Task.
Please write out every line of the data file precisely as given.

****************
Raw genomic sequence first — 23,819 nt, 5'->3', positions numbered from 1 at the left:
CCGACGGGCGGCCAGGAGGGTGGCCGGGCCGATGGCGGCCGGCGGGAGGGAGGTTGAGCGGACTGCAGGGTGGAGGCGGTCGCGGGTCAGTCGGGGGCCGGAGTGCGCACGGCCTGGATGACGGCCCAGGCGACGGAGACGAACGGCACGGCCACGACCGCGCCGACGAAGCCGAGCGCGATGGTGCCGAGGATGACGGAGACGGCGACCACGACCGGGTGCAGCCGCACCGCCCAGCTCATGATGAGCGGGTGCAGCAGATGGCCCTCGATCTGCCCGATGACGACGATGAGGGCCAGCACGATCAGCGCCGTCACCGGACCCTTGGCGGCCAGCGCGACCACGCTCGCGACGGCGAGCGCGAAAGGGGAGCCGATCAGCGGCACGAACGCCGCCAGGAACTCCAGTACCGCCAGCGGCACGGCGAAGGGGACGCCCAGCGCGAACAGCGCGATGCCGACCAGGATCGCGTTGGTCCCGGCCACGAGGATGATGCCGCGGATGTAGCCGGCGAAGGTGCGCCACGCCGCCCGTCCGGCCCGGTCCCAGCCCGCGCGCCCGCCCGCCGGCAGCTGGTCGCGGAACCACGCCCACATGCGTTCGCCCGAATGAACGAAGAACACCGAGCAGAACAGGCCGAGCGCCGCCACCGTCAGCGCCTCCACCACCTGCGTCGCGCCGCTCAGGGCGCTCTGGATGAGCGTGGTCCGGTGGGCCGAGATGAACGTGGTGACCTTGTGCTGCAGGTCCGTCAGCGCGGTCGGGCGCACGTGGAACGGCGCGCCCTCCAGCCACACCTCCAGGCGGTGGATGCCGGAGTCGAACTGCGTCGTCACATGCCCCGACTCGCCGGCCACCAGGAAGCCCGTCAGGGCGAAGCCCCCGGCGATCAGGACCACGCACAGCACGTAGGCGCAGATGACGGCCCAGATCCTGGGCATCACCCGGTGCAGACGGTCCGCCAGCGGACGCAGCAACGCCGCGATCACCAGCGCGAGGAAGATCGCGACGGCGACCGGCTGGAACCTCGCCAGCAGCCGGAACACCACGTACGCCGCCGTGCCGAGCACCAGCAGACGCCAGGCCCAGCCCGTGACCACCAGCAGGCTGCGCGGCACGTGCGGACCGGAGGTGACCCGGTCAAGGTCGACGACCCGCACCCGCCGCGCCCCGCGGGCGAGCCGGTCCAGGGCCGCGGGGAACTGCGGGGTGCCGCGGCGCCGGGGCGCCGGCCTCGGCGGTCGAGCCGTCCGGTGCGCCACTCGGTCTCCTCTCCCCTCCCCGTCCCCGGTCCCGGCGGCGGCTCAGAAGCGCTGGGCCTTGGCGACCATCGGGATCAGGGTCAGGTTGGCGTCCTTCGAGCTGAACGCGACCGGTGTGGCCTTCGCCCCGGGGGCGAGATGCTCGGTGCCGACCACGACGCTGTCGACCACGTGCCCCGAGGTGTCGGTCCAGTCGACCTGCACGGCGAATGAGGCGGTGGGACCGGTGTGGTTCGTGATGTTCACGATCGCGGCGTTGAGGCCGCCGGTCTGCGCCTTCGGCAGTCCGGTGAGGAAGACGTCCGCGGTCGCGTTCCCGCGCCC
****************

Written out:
Raw genomic sequence first — 23,819 nt, 5'->3', positions numbered from 1 at the left:
CCGACGGGCGGCCAGGAGGGTGGCCGGGCCGATGGCGGCCGGCGGGAGGGAGGTTGAGCGGACTGCAGGGTGGAGGCGGTCGCGGGTCAGTCGGGGGCCGGAGTGCGCACGGCCTGGATGACGGCCCAGGCGACGGAGACGAACGGCACGGCCACGACCGCGCCGACGAAGCCGAGCGCGATGGTGCCGAGGATGACGGAGACGGCGACCACGACCGGGTGCAGCCGCACCGCCCAGCTCATGATGAGCGGGTGCAGCAGATGGCCCTCGATCTGCCCGATGACGACGATGAGGGCCAGCACGATCAGCGCCGTCACCGGACCCTTGGCGGCCAGCGCGACCACGCTCGCGACGGCGAGCGCGAAAGGGGAGCCGATCAGCGGCACGAACGCCGCCAGGAACTCCAGTACCGCCAGCGGCACGGCGAAGGGGACGCCCAGCGCGAACAGCGCGATGCCGACCAGGATCGCGTTGGTCCCGGCCACGAGGATGATGCCGCGGATGTAGCCGGCGAAGGTGCGCCACGCCGCCCGTCCGGCCCGGTCCCAGCCCGCGCGCCCGCCCGCCGGCAGCTGGTCGCGGAACCACGCCCACATGCGTTCGCCCGAATGAACGAAGAACACCGAGCAGAACAGGCCGAGCGCCGCCACCGTCAGCGCCTCCACCACCTGCGTCGCGCCGCTCAGGGCGCTCTGGATGAGCGTGGTCCGGTGGGCCGAGATGAACGTGGTGACCTTGTGCTGCAGGTCCGTCAGCGCGGTCGGGCGCACGTGGAACGGCGCGCCCTCCAGCCACACCTCCAGGCGGTGGATGCCGGAGTCGAACTGCGTCGTCACATGCCCCGACTCGCCGGCCACCAGGAAGCCCGTCAGGGCGAAGCCCCCGGCGATCAGGACCACGCACAGCACGTAGGCGCAGATGACGGCCCAGATCCTGGGCATCACCCGGTGCAGACGGTCCGCCAGCGGACGCAGCAACGCCGCGATCACCAGCGCGAGGAAGATCGCGACGGCGACCGGCTGGAACCTCGCCAGCAGCCGGAACACCACGTACGCCGCCGTGCCGAGCACCAGCAGACGCCAGGCCCAGCCCGTGACCACCAGCAGGCTGCGCGGCACGTGCGGACCGGAGGTGACCCGGTCAAGGTCGACGACCCGCACCCGCCGCGCCCCGCGGGCGAGCCGGTCCAGGGCCGCGGGGAACTGCGGGGTGCCGCGGCGCCGGGGCGCCGGCCTCGGCGGTCGAGCCGTCCGGTGCGCCACTCGGTCTCCTCTCCCCTCCCCGTCCCCGGTCCCGGCGGCGGCTCAGAAGCGCTGGGCCTTGGCGACCATCGGGATCAGGGTCAGGTTGGCGTCCTTCGAGCTGAACGCGACCGGTGTGGCCTTCGCCCCGGGGGCGAGATGCTCGGTGCCGACCACGACGCTGTCGACCACGTGCCCCGAGGTGTCGGTCCAGTCGACCTGCACGGCGAATGAGGCGGTGGGACCGGTGTGGTTCGTGATGTTCACGATCGCGGCGTTGAGGCCGCCGGTCTGCGCCTTCGGCAGTCCGGTGAGGAAGACGTCCGCGGTCGCGTTCCCGCGCCC